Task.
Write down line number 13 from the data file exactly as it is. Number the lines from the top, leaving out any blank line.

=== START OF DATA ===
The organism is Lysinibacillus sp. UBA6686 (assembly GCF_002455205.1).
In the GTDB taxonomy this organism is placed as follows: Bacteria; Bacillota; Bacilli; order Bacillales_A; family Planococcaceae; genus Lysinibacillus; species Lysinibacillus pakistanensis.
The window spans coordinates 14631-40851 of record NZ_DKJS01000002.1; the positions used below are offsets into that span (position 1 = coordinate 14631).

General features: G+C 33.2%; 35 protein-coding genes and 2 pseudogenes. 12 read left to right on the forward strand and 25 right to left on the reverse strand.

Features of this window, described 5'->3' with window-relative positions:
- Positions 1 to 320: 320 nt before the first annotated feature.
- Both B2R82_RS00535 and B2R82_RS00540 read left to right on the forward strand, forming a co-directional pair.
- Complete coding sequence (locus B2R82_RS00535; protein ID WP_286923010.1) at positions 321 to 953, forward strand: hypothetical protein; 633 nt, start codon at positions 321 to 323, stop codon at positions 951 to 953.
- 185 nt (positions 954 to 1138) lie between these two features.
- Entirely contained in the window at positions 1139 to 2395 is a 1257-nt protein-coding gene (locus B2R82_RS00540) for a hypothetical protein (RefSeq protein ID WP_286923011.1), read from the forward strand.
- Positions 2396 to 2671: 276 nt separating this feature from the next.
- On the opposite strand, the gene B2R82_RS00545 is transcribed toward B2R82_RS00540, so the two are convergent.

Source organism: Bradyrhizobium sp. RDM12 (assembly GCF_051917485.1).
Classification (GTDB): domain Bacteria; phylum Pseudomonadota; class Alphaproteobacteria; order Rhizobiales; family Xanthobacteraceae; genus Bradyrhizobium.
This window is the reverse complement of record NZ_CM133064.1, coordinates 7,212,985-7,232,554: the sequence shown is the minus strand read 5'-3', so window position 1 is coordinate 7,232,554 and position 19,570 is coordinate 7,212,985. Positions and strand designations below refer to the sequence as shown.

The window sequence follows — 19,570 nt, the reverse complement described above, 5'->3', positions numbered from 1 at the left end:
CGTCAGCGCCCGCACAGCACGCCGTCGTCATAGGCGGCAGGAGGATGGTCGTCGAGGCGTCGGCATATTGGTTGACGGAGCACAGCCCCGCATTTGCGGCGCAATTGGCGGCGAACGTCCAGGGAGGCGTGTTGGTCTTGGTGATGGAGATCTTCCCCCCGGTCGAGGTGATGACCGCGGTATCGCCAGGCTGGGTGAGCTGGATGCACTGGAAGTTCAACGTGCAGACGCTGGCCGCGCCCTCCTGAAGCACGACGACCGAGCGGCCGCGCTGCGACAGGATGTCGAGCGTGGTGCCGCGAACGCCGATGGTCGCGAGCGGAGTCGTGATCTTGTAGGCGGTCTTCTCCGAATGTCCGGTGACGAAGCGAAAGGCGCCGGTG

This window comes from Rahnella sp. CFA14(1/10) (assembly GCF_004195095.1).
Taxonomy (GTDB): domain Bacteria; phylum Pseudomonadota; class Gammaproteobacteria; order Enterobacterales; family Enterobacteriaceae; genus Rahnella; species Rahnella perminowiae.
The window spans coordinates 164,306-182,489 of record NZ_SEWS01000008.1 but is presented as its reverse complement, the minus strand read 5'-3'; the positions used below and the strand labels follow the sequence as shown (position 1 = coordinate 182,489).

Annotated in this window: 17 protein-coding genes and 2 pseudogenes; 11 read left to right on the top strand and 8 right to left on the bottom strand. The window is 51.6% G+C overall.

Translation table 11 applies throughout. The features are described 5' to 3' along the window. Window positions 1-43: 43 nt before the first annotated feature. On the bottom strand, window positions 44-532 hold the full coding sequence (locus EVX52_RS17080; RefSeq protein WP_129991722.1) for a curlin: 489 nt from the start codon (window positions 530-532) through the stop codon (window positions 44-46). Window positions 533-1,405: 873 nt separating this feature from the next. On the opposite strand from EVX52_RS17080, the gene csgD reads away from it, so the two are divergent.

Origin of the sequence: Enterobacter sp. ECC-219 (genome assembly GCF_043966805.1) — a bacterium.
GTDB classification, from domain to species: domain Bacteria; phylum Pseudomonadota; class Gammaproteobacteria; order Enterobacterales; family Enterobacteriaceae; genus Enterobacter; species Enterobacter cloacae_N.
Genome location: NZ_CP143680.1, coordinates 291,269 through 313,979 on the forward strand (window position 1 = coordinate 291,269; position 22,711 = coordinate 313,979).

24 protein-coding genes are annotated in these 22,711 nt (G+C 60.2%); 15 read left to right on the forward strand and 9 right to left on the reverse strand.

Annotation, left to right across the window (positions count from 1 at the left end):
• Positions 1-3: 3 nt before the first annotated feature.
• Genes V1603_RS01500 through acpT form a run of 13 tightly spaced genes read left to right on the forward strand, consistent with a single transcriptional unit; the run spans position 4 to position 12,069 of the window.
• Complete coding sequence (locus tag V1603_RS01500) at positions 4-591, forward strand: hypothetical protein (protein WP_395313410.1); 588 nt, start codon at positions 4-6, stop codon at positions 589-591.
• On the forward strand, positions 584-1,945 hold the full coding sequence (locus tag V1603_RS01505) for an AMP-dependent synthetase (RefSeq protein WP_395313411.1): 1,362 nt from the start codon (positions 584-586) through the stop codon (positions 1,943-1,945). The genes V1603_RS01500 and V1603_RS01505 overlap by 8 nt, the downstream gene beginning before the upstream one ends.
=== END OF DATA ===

Source organism: Bradyrhizobium sp. RDM12 (assembly GCF_051917485.1).